Man of the moment Riccardo Tisci's dark, sensual designs for Givenchy come straight from the heart, writes Jing Zhang.
Intellectualstride: The horse that bit back
While Hong Kong performers often look West to further their...
Yahoo has agreed to pay USUS$1.1 billion to buy blogging...
With so many groups seeking funds, it can be tough figuring...
Island holidays are usually about relaxing, departing from...
It may be a luxury leather goods company steeped in...
Whether he was hungry, angry, or both – or an anti-whips campaigner in disguise – Intellectualstride became “the horse that bit back” at the Valley last night – nearly taking a chunk out of a stunned Tim Clark in the best mid-race lash-out since Maxime Guyon’s impetuous brain snap in January.
Of course, Guyon should have known better when he gave fellow rider Keith Yeung Ming-lun a couple of lashes across the back at Sha Tin, an act of unprovoked violence seemingly the result of frustration at some pretty average efforts in the saddle – but where on earth did Intellectualstride’s Guyon-esque effort emanate from?
However enlightening they are to poor performances of horses and humans, stewards reports can be pretty dry reading. As a pastime, reading them ranks alongside calling call centres just to listen to the on-hold music and they are a sure-fire cure for insomnia. But last night’s post-race report for race five was spiced up when it revealed Clark, riding Hong Kong Fat, accidentally made contact with Intellectualstride’s face with his whip with 150 metres to run.
What happened next can be seen clearly on the front-on patrol footage as Clark got more than he bargained for whenIntellectualstride lurched towards him like he hadn’t been fed in a week – still galloping at full speed – making like Jaws as he went at the Australian jockey’s forearm, only just failing to sink his teeth in.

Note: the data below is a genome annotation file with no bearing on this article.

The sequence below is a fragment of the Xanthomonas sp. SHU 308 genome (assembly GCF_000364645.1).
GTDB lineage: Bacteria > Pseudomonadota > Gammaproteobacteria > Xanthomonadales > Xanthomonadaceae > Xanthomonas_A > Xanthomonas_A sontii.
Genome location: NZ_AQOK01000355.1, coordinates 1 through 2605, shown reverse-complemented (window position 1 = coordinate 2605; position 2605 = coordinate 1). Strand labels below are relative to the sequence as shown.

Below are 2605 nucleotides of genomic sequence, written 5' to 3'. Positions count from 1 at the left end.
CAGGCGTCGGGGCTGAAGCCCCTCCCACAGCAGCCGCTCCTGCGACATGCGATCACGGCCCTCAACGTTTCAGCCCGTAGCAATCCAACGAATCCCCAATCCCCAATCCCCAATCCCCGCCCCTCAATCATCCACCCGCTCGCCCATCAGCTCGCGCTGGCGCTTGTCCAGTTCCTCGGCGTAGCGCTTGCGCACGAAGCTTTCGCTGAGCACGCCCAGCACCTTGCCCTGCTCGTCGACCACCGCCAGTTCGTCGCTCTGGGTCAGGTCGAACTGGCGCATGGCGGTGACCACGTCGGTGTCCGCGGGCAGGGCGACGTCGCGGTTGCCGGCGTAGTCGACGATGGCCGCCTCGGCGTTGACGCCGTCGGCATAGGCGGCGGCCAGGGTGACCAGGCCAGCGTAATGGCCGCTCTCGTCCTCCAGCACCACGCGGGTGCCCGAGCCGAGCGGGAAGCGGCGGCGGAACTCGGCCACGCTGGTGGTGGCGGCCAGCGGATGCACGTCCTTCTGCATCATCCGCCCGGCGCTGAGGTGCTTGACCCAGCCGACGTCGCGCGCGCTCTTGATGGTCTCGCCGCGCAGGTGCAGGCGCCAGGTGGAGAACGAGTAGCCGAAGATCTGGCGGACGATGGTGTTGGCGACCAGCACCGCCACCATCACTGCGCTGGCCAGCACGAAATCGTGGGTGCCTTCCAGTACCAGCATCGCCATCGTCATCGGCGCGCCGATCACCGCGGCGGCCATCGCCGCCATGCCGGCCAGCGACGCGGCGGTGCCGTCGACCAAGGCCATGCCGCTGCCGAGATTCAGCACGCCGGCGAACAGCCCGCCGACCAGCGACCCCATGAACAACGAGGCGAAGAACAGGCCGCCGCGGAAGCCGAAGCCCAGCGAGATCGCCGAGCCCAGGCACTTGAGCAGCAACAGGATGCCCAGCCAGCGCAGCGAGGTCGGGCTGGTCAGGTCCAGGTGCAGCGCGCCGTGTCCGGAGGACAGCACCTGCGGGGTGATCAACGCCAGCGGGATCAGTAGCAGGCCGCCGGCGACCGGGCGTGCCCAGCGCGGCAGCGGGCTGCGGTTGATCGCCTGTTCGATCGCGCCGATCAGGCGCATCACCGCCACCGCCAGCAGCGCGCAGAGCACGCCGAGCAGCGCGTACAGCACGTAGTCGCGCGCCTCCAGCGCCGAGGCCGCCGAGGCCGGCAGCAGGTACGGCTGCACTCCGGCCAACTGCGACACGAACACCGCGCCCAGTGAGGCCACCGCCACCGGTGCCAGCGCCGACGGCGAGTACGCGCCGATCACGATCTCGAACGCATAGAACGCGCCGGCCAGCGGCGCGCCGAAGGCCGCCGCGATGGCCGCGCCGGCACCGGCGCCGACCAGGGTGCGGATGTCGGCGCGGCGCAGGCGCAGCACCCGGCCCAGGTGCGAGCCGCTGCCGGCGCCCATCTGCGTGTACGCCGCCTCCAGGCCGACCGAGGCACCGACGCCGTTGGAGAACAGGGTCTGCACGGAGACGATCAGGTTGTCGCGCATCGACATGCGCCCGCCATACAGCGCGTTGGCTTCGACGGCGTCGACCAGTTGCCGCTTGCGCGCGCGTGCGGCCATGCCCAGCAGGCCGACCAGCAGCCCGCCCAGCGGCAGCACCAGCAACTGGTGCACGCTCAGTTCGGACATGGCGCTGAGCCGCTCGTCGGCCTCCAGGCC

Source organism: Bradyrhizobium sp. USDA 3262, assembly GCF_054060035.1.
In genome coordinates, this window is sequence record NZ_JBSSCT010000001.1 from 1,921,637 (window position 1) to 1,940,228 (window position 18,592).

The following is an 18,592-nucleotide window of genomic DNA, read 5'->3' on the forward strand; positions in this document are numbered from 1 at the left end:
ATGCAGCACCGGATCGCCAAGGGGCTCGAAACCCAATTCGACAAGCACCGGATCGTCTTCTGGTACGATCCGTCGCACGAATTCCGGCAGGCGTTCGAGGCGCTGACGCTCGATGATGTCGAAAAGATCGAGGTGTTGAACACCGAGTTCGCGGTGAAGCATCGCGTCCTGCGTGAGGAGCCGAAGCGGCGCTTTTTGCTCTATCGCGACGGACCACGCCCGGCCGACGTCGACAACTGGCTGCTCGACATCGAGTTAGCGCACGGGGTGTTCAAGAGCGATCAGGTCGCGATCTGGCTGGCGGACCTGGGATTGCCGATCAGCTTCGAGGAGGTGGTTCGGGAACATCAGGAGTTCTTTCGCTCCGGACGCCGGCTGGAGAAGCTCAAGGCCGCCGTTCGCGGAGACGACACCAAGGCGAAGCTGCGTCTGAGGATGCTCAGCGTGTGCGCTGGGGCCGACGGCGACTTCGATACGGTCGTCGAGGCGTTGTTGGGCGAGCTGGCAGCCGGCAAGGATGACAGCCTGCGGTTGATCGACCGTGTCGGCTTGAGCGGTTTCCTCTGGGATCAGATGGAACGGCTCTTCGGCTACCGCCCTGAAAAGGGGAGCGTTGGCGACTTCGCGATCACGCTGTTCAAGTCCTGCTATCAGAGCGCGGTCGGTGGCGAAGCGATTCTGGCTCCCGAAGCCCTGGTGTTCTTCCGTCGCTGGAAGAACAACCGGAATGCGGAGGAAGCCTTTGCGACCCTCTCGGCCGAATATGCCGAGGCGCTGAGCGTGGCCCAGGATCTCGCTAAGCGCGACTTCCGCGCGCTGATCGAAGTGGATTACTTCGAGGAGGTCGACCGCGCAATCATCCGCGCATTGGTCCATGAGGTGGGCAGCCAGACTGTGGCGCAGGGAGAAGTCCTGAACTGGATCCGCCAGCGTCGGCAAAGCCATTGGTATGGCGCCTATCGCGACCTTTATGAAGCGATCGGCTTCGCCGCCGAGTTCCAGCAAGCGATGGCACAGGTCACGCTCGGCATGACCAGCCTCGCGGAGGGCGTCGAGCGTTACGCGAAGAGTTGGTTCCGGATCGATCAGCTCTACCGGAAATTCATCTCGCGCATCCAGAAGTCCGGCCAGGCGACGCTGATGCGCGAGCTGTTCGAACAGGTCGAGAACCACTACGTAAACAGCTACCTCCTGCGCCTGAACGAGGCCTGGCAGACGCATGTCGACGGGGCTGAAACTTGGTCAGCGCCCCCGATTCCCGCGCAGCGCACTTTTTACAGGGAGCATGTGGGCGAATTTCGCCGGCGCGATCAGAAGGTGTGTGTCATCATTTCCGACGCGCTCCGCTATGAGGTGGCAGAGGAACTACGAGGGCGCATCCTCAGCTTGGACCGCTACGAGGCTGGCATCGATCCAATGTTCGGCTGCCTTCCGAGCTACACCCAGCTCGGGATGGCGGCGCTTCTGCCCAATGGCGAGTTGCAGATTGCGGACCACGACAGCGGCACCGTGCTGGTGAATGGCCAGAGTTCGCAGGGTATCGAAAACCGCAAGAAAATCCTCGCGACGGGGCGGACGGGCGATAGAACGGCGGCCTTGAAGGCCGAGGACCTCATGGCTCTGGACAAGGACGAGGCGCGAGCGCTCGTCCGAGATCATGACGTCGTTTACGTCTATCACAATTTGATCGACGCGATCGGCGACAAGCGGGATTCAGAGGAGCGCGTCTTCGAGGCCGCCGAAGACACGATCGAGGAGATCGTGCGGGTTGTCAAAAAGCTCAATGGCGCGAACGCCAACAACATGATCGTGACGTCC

A shocked Clark, by now out of contention, stopped riding as he tried to comprehend what had happened and Intellectualstride proceeded to throw his legs everywhere, giving the impression he had broken down when in fact he was, as one official succinctly put it, “pissed”.
The bizarre footwork did have a touch of Gangnam Style about it – versions of which had been keeping the masses entertained in the Beer Garden all night. Some of the performers wore boxes over their heads: smart move as the dance is about to go the way of Mitt Romney.
Perhaps, Intellectualstride was frustrated he couldn’t be part of the Oktoberfest celebrations in the bustling Beer Garden – which, in a cunning marketing ploy has become November-fest and may just become December-fest, too. It’s not like anyone in that warm and fuzzy mass cares what day, let alone month, it is anyway, especially after about 9pm. They might as well be in Munich.
More than 23,000 surprisingly well-behaved patrons packed into the course last night. We say surprisingly, as the Beer Garden’s idea of “responsible service of alcohol” appears to be “not spilling any” and delivering beer in a timely fashion to each punter’s two-litre stein. Mini kegs are compulsory for any group of two or more males and beersculling contests are still de rigueur and are displayed on the big screen (with no betting allowed unfortunately).
Yet, despite the apparent excess, there is isn’t a hint of the uncouth behaviour seen at the Melbourne Cup carnival this week. It really is Happy Wednesday – not a hint of violence, except for cranky horses.
The claim that Intellectualstride was hungry gains credence when you realise he had just gone past the McDonald’s at the top of the straight, and he may have caught a whiff of some of the bratwurst on a bun, or the less presentable – but equally delectable – “meat on a stick” at the concession stand and got the munchies.
Horses have been banned for being bad-tempered in the past – the first on record in Britain is Vigilence. He was warned off by order of the stewards of the Jockey Club in 1912.
Intellectualstride has been given a reprieve. After all, he did get hit in the head with a whip and he had showed no violent tendencies in the past, but you can bet Clark will be giving him a wide berth in the future.